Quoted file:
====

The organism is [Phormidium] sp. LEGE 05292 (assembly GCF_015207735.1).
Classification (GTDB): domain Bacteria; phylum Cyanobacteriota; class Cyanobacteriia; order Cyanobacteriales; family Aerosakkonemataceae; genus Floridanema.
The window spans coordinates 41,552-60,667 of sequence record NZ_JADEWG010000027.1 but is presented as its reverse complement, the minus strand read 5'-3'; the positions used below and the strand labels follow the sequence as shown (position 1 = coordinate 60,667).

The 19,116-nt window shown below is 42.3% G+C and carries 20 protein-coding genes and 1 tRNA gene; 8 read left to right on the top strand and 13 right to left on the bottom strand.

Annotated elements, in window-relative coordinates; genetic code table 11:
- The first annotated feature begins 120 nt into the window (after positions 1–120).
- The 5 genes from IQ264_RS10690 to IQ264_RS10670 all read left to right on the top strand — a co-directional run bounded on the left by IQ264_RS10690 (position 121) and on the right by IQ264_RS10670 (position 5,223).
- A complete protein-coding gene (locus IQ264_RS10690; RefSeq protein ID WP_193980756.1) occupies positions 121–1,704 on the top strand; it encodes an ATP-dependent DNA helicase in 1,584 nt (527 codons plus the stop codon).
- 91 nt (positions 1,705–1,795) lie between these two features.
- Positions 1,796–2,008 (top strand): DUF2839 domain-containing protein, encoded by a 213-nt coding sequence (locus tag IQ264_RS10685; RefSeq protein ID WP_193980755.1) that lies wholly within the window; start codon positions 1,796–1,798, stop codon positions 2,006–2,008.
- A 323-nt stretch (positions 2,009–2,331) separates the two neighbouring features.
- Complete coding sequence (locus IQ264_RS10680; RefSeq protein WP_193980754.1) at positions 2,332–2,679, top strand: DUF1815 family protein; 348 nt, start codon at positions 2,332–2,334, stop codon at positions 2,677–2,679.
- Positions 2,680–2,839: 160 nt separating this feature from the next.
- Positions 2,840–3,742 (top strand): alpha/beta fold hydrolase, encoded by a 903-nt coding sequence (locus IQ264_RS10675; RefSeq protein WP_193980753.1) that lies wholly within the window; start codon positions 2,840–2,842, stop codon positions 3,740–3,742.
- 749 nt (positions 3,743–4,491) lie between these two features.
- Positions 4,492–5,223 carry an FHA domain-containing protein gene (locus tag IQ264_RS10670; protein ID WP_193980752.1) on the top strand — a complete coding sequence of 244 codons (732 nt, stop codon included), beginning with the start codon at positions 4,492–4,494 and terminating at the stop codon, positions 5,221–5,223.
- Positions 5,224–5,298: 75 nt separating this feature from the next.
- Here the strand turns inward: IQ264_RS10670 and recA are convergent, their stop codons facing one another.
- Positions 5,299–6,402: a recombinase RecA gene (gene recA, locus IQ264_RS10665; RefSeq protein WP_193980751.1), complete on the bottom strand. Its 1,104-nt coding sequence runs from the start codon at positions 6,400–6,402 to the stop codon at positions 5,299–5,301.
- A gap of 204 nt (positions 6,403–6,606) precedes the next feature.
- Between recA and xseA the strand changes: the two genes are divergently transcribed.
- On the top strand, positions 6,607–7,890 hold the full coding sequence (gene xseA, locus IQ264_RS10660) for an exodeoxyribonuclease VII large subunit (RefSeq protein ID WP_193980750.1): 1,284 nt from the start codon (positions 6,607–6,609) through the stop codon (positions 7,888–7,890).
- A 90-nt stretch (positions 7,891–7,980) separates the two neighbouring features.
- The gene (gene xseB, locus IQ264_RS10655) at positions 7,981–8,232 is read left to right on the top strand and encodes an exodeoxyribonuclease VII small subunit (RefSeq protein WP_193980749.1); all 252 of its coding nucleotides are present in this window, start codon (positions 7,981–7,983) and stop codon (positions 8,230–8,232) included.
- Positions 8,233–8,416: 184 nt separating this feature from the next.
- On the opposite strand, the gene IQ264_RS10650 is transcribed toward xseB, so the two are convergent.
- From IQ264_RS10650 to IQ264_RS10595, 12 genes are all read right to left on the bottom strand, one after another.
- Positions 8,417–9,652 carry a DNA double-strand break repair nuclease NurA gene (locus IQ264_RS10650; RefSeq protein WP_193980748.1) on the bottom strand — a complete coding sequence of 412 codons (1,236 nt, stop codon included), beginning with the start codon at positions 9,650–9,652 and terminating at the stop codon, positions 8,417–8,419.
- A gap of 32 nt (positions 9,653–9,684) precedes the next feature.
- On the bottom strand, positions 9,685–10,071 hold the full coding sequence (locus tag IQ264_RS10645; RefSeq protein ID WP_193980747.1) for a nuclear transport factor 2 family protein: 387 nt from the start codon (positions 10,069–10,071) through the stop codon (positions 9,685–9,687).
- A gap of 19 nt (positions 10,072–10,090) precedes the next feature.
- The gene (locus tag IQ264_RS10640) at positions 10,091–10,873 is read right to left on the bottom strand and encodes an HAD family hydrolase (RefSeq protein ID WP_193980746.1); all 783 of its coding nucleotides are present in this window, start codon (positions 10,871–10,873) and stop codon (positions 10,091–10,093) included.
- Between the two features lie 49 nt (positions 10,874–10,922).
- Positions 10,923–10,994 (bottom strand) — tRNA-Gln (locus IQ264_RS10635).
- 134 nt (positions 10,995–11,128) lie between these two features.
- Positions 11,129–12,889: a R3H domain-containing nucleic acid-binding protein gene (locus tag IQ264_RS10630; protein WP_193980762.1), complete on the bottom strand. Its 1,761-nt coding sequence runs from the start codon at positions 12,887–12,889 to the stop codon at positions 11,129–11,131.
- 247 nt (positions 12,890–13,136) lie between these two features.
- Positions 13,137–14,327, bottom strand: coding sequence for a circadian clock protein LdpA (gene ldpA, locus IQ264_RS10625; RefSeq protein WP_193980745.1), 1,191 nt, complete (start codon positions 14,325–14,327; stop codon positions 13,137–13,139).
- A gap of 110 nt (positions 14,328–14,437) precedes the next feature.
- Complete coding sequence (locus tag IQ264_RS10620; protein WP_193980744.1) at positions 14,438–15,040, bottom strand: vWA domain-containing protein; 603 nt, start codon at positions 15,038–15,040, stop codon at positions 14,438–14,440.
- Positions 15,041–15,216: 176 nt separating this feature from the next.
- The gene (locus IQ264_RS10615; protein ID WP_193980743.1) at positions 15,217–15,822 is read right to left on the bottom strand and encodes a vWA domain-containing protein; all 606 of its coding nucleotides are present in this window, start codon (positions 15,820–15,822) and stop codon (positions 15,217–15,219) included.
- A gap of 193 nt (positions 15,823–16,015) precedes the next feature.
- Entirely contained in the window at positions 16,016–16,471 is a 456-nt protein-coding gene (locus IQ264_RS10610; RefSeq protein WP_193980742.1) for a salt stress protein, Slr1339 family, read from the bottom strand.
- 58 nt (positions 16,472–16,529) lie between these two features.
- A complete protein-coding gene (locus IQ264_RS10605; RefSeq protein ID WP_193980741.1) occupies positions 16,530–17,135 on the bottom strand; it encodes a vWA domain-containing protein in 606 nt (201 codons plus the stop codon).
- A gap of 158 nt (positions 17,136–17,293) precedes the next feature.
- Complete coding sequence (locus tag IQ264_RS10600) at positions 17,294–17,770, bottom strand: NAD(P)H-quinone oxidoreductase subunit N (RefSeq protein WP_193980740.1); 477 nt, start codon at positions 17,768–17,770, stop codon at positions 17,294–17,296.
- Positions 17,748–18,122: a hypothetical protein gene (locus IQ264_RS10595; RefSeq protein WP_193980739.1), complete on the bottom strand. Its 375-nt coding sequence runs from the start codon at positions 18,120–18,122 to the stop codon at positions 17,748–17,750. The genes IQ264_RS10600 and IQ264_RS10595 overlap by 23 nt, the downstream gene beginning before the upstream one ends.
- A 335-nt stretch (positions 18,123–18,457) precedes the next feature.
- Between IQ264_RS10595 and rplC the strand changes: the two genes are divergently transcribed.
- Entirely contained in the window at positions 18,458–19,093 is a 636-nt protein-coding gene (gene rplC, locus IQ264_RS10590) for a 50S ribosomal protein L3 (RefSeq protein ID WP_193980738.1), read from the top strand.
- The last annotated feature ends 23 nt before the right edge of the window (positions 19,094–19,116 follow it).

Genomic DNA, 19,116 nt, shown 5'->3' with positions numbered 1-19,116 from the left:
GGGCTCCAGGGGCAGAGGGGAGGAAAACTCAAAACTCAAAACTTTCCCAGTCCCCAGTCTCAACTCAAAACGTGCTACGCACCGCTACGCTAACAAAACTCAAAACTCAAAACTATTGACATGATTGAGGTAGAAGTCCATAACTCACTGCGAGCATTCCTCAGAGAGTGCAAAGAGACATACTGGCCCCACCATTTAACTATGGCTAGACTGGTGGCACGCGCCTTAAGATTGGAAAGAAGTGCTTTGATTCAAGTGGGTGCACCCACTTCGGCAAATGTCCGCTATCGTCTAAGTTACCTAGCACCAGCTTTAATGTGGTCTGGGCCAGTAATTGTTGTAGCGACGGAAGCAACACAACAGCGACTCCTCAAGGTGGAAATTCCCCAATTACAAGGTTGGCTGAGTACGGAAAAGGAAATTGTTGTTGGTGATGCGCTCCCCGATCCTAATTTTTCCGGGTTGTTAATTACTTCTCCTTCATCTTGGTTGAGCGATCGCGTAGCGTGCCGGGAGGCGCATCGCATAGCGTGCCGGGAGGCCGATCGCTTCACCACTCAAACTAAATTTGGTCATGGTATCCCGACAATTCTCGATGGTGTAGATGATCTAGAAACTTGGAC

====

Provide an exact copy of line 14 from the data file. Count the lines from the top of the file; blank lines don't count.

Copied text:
- Positions 2,840–3,742 (top strand): alpha/beta fold hydrolase, encoded by a 903-nt coding sequence (locus IQ264_RS10675; RefSeq protein WP_193980753.1) that lies wholly within the window; start codon positions 2,840–2,842, stop codon positions 3,740–3,742.